After a good week of post-workshop relaxing and visiting old friends in Wales and London, I returned to Boston, only to leave a few days later for “A Global Vision: Many Roads, Many Cultures”, the national conference of VOICES in Action (Victims Of Incest Can Emerge Survivors) in Minneapolis. The power of survivors and allies was equally evident at this four day event. In addition to facilitating a gathering for male survivors, I was asked to give a talk about the status of the male survivor recovery movement outside the USA. This was easy to do, armed as I was with my international experience in Yorkshire. I called my talk “Heroes”. No exaggeration was necessary.

When I have more time, and with their permission, I may write something more personal about some of the individuals I have met in the course of my work. They (you), survivors, professionals, and other allies, are continual sources of inspiration.

In early August, Thom Harrigan and I returned to the Pocono Mountains of eastern Pennsylvania for “Leaping upon the Mountains”, our 14th annual weekend workshop for male survivors at the Kirkridge Retreat Center. This event, with its thirty-five participants from 16 states and Washington, DC., provided the perfect bookend to the July workshops. I brought greetings and a photograph to the men in Pennsylvania from their brothers in Yorkshire. As in England, the work done at Kirkridge was profound, important, difficult, emotional, and lighthearted. Many of them sat for a photo to send to Yorkshire next summer. Some are thinking of attending in person.

It is difficult to present an adequate description of the energy generated by these workshops. I am neither author nor poet enough to convey it in words. I can only encourage you to experience it for yourself. Every time I attend one of these events I learn more, am deeply moved, am reminded of why I continue to do this work, and leave with renewed energy.

The dates have been set for next year’s Pennsylvania weekend - August 12-14 2005. It will be my fifteenth year doing this workshop at Kirkridge. Come celebrate this anniversary with us.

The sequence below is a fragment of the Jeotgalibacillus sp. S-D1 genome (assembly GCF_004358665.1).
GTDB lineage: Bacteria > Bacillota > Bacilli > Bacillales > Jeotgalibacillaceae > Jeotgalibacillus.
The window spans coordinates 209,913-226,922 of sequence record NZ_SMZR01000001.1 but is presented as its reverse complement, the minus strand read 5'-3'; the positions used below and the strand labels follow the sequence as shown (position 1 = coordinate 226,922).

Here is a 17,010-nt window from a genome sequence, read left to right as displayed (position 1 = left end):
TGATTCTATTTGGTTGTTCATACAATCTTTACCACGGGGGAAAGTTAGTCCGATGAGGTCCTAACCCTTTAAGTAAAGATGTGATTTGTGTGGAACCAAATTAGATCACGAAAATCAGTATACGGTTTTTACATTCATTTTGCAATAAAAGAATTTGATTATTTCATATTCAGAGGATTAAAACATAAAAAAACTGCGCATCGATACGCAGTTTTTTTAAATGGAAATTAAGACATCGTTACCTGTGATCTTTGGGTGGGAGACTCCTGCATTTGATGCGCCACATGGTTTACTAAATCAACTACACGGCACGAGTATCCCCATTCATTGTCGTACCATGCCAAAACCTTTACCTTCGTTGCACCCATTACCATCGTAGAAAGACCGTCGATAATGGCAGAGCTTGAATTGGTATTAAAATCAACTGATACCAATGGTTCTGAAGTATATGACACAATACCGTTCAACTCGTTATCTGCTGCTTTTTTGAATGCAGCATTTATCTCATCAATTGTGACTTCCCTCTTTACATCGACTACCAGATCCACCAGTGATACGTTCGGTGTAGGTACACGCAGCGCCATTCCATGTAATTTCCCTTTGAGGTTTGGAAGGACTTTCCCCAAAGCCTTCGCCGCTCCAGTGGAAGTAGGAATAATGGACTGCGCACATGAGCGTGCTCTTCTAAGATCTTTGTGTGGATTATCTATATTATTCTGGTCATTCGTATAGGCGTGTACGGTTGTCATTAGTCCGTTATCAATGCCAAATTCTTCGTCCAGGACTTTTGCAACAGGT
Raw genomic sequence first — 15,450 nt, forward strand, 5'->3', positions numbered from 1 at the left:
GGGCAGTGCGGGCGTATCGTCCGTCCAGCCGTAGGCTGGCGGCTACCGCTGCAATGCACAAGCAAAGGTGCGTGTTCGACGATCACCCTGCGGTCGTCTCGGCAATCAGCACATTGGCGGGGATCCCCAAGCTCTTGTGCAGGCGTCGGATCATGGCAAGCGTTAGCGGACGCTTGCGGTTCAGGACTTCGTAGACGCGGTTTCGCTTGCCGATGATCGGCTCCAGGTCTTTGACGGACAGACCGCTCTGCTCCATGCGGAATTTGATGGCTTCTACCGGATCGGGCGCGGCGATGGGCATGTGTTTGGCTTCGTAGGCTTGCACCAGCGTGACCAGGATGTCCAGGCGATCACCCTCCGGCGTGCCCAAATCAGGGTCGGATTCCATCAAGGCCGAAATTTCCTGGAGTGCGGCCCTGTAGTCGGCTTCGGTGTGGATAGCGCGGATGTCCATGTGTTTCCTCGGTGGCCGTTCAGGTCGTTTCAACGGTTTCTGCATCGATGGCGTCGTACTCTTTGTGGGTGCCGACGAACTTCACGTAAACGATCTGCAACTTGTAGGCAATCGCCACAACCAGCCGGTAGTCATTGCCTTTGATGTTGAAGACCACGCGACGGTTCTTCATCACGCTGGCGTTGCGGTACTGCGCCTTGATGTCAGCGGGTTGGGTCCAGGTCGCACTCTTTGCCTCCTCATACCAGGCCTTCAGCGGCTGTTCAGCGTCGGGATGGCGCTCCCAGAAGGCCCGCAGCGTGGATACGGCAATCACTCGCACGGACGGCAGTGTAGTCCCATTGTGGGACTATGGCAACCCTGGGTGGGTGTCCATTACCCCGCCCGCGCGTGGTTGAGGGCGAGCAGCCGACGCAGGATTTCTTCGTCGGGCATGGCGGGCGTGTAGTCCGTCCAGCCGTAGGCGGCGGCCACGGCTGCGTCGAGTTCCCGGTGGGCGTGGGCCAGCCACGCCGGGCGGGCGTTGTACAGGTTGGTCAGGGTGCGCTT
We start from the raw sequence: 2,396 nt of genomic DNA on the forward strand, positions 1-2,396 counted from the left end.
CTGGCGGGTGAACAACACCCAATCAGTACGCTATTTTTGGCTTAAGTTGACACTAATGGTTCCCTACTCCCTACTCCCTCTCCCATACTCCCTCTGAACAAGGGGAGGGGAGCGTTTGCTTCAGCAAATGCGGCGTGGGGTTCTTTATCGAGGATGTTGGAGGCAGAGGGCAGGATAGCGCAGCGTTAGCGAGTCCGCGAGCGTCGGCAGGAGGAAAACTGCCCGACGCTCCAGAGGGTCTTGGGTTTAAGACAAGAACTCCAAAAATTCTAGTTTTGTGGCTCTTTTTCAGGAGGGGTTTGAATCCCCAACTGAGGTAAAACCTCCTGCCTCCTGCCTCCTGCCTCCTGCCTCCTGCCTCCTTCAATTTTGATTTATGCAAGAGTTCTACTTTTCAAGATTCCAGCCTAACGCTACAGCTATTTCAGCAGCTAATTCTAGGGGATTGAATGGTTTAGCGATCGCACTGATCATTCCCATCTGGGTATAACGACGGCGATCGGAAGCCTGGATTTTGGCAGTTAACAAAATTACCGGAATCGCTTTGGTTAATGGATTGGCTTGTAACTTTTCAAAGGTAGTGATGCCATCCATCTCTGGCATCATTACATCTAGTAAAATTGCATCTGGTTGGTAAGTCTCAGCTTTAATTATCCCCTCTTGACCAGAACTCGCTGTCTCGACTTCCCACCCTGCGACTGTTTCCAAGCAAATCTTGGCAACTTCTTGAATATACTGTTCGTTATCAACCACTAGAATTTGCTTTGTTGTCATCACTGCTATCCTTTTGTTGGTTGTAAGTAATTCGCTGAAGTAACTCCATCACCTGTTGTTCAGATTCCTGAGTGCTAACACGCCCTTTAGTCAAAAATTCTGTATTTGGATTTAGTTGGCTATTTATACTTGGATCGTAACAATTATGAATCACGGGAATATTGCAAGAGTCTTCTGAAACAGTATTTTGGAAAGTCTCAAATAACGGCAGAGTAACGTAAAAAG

I’m told by my editor that sales of the new edition of Victims No Longer have been good. The response from readers has also been quite positive. Thanks to those of you who have posted reader reviews. They make a difference.

We resolved a mix-up with the distributor that had both Amazon.com and Barnes & Noble mistakenly saying that Leaping upon the Mountains was out of print or unavailable. The book is back to being listed on their Web sites and is available from book shops as well as from this Web site.

I just completed an article I was asked to write for the November issue of Contemporary Sexuality, published by the American Association of Sex Educators, Counselors and Therapists (AASECT). The title is “Adult Male Survivors of Sexual Abuse: Sexual Issues in Treatment and Recovery”. It is the second of a series of articles concerning survivors of sexual child abuse.

So I think you can see why it has taken me this long to get to writing this update. And there’s more work to come. I must prepare my keynote address and workshops for the Galway conference. But I’ll write more about that after the event. (While writing this update, I received an e-mail from one of the conference organizers, containing a preliminary draft of the program and registration form. It should be an interesting event - and is another historical “first”. I’ll try to post a copy of the final version of the program when I have it. In the meantime, you can get more information from MASC: http://www.masc.ie/

For now I’ll close with a poem written by one of the men who attended the Yorkshire workshops. I asked him for his permission to share it and whether wanted me to use his name. This was his reply: “You're welcome to use it, and yes I'd like to be known as the man who wrote the words, not sold the world!!!” So here is the poem called “I met a man today” - written by one of my many heroes, Kris Connolly from Coventry, England.

I met a man today
He was dark, he was light
He was brown, he was white
He was gay he was straight
He was someone I wanted to call mate
I met a man today
He looked like he would call me out for a fight
Instead he read me words
that were farphukin outtasight
I met a man today
I lie
I met him earlier this week
he told me tales of far away
and how far away he be
the same story
the same history
throughout the world
now is the time for my(our)warrior banner
to be unfurled
another man I met today sat and told me his story
and another and another
we sat and talked like long lost brothers
sharing a sigh, a breath, a laugh
no time now for epitaphs
now is the time for warrior style
to tell the world it's not my style
to be abused or raped or beaten
to feel as if I'm only a burden
but to stand up proud
being incredibly loud
and say
I am no longer a victim
but someone with a different rhythm
who knows what it takes
day on day to survive
and is having l-plates made
I now thrive